*This column was first published in the Daily Record newspaper on the 11th of September 2018*

WHAT a shower of charlatans, hatemongers and incompetents.

Despite everything we know, the Tories at Westminster still manage to shock us.

At the weekend, Boris Johnson said the Prime Minister had ‘wrapped a suicide vest’ around Britain and ‘handed the detonator’ to Brussels.

What an offensive comment from someone who until a few weeks ago held one of the highest offices in the land.

The fact that Boris is a buffoon is hardly news. But he is also dangerous.

His ambition to seize Number Ten is plain to see, and he won’t stop until he gets his chance. The prospect of a Boris-led government doesn’t bear thinking about.

We’d be pulling up the drawbridge, abandoning the most vulnerable in society, and cosying up to Donald Trump.

Perhaps the only thing worse would be a government led by Jacob Rees-Mogg.

The Tory backbencher is now openly talking up the prospect of a ‘no deal’ Brexit. In the face of every expert analysis available, he is backing ‘research’ published today (TUE) which claims this disastrous scenario could actually help Britain’s economy.

I prefer to deal in hard facts. Our economy is growing at its slowest rate for years, lagging behind other western countries, as we pay the price for Tory austerity and the looming threat of Brexit.

A ‘no deal’ Brexit where we fall back on World Trade Organisation tariffs will hit Gross Domestic Product (GDP) by nearly 9 per cent.
It says a lot about Theresa May’s premiership that her backbenchers hold such sway in her party.

As many as 80 Tory MPs are prepared to vote against the Prime Minister’s Chequers plan, it was reported yesterday.

The Chequers deal was always unworkable, and Mrs May has managed the impressive feat of producing something that satisfies neither Eurosceptics nor Europhiles. It’s dead in the water, despite the claims from a handful of Tory MPs put in front of the media to desperately support the PM.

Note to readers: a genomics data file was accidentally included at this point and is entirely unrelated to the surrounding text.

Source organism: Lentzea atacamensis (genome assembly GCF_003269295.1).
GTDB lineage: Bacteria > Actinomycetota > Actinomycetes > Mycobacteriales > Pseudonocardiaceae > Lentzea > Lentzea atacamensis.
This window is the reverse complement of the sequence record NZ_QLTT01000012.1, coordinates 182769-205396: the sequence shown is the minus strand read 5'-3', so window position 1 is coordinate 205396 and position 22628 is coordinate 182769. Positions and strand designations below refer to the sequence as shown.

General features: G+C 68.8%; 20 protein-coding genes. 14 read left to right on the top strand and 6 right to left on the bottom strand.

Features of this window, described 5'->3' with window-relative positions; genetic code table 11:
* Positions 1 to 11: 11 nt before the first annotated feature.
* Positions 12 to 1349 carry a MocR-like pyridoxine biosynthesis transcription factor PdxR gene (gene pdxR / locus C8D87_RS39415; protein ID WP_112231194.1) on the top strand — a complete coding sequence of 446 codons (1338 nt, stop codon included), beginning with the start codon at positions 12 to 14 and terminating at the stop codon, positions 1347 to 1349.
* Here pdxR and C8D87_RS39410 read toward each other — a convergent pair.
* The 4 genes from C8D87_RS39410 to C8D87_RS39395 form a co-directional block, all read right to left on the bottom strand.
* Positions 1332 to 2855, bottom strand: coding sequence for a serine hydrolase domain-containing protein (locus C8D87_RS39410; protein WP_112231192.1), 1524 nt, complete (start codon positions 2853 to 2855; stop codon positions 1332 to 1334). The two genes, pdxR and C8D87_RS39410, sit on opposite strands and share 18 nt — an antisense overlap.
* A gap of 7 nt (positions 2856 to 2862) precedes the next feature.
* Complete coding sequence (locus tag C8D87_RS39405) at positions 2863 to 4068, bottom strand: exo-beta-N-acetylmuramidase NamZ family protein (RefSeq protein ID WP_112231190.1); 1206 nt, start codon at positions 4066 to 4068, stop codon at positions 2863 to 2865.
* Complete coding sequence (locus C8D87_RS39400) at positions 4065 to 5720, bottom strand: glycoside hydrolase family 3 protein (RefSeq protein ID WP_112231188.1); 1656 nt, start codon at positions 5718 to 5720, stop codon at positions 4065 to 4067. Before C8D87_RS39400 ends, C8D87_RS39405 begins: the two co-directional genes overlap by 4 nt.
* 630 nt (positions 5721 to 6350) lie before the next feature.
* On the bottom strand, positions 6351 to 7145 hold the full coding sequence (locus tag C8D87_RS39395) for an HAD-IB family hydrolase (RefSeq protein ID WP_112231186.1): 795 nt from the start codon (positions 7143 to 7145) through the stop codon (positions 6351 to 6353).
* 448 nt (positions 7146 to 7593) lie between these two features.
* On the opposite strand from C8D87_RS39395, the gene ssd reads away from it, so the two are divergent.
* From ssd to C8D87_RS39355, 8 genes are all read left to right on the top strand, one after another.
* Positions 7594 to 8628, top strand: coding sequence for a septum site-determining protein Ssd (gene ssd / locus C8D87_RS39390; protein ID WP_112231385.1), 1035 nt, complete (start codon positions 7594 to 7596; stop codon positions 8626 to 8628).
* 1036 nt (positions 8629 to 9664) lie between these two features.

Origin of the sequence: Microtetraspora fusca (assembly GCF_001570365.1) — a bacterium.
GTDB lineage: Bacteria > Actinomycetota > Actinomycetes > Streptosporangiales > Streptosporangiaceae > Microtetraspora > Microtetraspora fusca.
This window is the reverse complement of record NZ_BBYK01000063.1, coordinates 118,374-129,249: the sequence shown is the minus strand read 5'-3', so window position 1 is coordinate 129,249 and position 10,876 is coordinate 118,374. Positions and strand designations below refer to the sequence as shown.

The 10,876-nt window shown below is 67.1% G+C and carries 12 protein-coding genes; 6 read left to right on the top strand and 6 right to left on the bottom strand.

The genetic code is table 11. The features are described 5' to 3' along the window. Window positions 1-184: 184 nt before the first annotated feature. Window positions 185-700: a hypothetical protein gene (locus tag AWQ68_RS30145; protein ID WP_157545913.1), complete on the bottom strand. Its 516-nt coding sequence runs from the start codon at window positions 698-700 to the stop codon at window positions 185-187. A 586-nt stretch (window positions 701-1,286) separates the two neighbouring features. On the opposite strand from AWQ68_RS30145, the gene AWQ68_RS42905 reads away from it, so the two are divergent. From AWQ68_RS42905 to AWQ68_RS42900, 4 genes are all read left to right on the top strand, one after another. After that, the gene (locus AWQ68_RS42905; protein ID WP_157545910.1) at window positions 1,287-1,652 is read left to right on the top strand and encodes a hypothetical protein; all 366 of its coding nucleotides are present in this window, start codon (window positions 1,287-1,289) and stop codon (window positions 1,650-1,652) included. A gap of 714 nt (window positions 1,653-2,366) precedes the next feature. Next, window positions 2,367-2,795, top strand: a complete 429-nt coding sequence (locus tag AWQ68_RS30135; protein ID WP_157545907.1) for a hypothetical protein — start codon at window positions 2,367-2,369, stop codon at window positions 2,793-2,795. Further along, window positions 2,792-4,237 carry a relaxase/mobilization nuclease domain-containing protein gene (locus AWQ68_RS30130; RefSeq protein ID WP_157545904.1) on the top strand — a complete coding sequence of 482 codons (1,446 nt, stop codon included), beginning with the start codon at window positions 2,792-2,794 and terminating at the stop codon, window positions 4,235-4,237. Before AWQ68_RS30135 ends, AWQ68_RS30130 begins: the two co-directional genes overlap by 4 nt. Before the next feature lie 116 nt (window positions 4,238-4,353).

It’s going to be a very messy Conservative conference next week.

Last year, you couldn’t help but feel a bit sorry for Mrs May as she struggled through her speech with a cough, was interrupted by a prankster, and the sign behind her fell apart.
This year, there will be little sympathy. Brexit is less than 200 days away, and the deadline for a deal is approaching fast.

I can already hear the shouts from SNP supporters claiming the way out of this sorry mess is independence, as if tearing up a successful 300-year-old union is the solution to dealing with one incompetent government that we can – and must – remove at the next election.

The solution is to stop a hard Brexit that nobody voted for.

The demands for a People’s Vote are deafening. The trade union movement is now firmly behind the proposal to give voters a say on the final deal.
We have a Prime Minister in office, but not in power. That’s why power should be in the hands of the people.

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The figures published in yesterday’s Daily Record about the state of our health service made for grim reading.

Eleven serious failures regarding performance measured against 19 government-approved standards.

As the Record explained, these are not just dry statistics. Behind the numbers are patients who are being let down.